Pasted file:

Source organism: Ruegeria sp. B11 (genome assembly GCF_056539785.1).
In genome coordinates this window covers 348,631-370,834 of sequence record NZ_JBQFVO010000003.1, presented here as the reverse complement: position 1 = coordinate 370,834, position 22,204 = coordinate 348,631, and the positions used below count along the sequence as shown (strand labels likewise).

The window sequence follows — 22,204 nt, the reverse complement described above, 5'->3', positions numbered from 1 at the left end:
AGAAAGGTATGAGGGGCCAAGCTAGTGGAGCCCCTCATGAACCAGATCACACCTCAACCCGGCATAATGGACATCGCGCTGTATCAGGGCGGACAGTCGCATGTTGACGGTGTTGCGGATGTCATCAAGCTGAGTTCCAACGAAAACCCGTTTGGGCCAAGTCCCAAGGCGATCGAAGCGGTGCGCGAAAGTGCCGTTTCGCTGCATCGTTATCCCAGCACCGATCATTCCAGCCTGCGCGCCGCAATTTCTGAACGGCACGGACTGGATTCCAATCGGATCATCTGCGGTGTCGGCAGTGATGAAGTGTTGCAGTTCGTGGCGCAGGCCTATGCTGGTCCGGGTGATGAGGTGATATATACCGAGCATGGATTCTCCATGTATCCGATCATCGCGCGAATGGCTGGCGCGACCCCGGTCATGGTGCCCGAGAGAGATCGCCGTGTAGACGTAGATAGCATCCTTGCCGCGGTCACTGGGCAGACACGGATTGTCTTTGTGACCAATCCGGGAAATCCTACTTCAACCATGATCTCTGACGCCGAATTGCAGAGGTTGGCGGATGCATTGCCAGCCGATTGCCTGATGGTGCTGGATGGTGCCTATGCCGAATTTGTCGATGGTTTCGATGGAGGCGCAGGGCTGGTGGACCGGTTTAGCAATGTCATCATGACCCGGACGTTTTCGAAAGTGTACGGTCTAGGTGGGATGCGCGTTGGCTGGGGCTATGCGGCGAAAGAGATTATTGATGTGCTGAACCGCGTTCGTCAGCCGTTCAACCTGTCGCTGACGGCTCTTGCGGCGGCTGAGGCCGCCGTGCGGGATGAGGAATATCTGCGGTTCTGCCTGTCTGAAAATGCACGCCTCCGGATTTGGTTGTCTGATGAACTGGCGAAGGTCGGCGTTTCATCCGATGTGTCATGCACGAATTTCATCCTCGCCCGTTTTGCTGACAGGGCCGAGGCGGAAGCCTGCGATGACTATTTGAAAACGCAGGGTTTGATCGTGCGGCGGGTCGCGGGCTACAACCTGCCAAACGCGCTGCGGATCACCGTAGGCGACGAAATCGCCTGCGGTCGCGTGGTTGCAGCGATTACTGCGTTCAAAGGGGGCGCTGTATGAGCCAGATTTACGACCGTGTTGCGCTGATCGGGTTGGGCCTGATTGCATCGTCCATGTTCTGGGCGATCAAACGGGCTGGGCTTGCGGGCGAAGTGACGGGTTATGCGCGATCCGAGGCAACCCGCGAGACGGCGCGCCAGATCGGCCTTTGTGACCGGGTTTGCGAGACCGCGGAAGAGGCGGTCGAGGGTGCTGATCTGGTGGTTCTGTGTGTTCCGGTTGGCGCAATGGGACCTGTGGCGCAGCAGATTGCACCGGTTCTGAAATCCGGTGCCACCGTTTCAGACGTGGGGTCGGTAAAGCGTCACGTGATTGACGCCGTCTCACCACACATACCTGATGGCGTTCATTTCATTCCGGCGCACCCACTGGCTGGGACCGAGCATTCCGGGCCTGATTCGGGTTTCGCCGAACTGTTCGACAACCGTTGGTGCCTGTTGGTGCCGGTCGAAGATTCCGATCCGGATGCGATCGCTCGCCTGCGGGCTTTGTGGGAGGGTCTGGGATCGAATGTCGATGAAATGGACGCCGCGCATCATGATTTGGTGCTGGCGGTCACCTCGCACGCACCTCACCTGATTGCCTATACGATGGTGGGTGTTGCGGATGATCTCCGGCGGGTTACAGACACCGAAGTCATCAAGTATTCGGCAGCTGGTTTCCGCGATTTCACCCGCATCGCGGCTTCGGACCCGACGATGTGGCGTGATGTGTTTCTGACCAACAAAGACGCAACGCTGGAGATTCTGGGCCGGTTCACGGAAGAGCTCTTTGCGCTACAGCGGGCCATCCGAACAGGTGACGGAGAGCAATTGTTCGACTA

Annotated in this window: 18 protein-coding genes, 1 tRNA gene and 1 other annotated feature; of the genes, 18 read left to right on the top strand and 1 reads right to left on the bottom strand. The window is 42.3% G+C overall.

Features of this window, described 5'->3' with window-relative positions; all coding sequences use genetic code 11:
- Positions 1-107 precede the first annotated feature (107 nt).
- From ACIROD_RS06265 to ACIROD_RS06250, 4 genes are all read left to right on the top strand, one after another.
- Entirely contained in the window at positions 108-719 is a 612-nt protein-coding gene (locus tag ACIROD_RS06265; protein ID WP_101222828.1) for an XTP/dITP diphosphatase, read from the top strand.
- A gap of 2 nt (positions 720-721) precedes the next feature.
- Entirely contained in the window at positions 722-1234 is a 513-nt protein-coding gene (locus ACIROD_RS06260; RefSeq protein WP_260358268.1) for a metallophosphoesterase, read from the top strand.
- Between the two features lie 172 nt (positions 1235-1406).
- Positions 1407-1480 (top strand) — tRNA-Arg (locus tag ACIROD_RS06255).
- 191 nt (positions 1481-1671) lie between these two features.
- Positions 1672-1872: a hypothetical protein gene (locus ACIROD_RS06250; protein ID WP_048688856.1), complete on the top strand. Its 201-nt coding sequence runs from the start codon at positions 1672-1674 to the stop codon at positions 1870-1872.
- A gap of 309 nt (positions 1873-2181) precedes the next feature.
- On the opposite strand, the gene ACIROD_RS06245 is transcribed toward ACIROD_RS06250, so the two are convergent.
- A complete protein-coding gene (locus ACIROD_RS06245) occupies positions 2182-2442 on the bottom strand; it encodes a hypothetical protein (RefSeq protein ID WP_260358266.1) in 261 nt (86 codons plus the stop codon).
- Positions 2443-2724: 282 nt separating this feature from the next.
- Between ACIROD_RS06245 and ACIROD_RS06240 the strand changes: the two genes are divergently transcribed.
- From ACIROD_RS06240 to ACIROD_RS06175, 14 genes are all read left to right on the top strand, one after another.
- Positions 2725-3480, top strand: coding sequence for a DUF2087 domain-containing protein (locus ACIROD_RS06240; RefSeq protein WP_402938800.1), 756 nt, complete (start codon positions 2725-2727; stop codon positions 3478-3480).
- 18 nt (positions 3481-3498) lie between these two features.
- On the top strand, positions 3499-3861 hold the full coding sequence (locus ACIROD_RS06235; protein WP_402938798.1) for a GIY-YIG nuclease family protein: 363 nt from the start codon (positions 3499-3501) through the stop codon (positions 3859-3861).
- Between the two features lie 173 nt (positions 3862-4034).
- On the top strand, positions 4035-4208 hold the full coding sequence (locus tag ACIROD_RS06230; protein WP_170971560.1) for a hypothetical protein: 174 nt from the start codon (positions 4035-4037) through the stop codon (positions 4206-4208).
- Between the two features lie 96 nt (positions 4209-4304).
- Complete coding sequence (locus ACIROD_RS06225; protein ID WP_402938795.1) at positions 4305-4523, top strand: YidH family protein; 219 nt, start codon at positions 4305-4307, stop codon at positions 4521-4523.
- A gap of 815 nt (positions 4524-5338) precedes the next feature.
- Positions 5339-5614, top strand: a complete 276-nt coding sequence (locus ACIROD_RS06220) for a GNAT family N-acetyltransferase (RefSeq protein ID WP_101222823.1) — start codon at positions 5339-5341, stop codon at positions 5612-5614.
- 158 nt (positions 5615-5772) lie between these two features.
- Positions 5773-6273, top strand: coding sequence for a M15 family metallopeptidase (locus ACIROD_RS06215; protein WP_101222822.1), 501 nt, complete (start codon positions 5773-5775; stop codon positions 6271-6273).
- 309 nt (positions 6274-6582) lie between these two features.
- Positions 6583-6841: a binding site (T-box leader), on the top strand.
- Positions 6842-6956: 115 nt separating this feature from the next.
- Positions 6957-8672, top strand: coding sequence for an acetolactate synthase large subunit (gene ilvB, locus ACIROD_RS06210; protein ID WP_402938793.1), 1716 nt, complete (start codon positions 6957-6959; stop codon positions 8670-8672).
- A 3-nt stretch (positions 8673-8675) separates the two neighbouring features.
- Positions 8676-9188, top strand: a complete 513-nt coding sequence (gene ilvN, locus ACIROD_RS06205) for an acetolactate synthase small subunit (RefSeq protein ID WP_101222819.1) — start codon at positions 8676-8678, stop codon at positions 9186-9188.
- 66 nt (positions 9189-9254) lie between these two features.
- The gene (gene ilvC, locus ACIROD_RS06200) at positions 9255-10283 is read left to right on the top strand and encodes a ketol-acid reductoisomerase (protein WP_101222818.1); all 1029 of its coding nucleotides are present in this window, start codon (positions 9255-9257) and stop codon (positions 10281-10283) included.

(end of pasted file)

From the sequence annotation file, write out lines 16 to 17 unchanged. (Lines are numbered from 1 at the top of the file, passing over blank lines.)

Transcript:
- A gap of 309 nt (positions 1873-2181) precedes the next feature.
- On the opposite strand, the gene ACIROD_RS06245 is transcribed toward ACIROD_RS06250, so the two are convergent.